Tinder

Gnarled skin, cut and peeled
from a slender pocked trunk
in a storm by shaking hands
and kept in a cardboard box.

A dried husk of a great legacy,
bark and leaves, verdant beauty
now faded, a silvered shade,
a curled fragment of canopy.

Applied to dead wood, piled,
it adds slight height to sticks
and sits there, dormant, until
match head meets strike strip.

The first flicker of rising flame
tastes tender flesh and bites,
shines bright through silver skin,
catches, and bursts, and burns.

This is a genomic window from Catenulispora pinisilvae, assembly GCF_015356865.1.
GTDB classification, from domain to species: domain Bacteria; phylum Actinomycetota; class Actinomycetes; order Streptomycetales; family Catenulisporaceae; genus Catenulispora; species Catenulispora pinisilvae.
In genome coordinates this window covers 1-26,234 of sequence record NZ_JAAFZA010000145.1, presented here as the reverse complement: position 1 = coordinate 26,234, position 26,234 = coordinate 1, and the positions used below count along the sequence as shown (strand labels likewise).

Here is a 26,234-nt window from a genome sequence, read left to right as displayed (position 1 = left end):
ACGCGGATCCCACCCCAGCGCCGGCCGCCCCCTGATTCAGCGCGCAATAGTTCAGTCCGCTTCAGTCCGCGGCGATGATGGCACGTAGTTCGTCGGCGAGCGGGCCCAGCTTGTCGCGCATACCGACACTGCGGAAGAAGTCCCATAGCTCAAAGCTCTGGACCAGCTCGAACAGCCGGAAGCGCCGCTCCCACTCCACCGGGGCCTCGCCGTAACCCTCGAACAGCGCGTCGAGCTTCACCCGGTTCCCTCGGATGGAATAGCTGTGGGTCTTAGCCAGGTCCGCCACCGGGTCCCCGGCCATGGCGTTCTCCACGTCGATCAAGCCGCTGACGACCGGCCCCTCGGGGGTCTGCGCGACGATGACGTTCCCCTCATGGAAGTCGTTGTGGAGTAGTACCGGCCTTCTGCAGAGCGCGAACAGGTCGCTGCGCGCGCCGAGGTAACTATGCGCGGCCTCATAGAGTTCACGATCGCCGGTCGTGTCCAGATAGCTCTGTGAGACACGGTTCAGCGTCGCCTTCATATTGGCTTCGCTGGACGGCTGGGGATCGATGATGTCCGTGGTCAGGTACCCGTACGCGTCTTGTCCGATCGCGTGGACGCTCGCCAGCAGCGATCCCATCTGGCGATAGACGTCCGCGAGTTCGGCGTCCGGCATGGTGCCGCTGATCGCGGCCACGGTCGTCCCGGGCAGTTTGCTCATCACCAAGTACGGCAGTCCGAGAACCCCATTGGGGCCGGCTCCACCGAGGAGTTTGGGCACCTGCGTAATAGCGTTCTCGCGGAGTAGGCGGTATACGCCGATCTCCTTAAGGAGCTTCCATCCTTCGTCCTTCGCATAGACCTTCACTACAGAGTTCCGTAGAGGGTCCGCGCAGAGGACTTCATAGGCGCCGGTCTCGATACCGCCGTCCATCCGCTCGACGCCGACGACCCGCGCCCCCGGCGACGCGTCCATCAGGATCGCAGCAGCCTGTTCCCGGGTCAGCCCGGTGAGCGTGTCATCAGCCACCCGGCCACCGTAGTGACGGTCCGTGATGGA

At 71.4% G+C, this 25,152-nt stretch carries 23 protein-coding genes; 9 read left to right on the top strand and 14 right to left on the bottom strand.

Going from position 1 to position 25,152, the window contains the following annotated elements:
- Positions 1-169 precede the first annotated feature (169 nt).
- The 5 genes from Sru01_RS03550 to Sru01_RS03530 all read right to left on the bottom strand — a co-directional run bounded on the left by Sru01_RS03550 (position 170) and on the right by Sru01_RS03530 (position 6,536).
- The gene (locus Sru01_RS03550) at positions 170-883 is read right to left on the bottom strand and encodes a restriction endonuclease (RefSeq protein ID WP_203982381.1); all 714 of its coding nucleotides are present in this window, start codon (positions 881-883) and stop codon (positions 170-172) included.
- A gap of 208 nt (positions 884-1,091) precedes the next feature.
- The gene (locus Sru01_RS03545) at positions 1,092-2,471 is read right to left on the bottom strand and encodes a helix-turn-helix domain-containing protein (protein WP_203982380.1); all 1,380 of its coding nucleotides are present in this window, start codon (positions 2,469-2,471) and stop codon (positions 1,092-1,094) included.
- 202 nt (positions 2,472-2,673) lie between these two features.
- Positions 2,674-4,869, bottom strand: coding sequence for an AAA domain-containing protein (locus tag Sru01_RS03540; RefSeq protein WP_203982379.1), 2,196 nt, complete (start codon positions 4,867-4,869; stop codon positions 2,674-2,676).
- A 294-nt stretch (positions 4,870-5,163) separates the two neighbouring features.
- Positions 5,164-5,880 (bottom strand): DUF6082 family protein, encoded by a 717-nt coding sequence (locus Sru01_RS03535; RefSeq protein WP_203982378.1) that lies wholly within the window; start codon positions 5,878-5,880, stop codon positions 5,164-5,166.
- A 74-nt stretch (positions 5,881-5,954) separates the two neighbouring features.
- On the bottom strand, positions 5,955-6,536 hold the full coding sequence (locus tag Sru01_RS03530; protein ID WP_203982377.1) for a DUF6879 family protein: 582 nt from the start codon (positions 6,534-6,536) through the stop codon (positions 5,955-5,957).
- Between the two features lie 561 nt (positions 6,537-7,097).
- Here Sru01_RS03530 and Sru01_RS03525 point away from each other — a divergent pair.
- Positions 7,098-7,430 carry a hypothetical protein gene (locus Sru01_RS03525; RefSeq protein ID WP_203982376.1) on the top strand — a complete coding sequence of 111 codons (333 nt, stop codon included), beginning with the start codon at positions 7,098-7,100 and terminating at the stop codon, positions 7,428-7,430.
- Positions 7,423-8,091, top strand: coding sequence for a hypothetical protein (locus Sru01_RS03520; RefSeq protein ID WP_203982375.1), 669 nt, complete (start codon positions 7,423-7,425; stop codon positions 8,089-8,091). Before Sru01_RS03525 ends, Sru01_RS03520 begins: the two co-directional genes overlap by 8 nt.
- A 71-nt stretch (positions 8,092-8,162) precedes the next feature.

Dry remains of an elegant birch,
those charred smoking fragments
of parchment, just for a moment,
shone, and danced, and died.

The Never-ending Economy

 

“Queue Here” reads the sign

underneath the old railway bridge.

An arrow points towards the wall

networked with ivy, tracing mortar;

the road map of the industrial age picked out

in dark green with white-flecked veins.

 The line begins to form, men and women

arguing amongst themselves, exchanging evils,

totally oblivious, so terribly ill at ease

in polyester uniforms and crumpled suits,

virgins to hand-outs clutching at tickets,

early birds to an imaginary worm.

 

Eventually they begin to die, they fall

at the wayside and lose their position.

“Someone’s on the way soon,” they moan

insidious bankers walk amongst them,

nudging out their pockets into invisible sacks,

grimly extracting their pounds of flesh.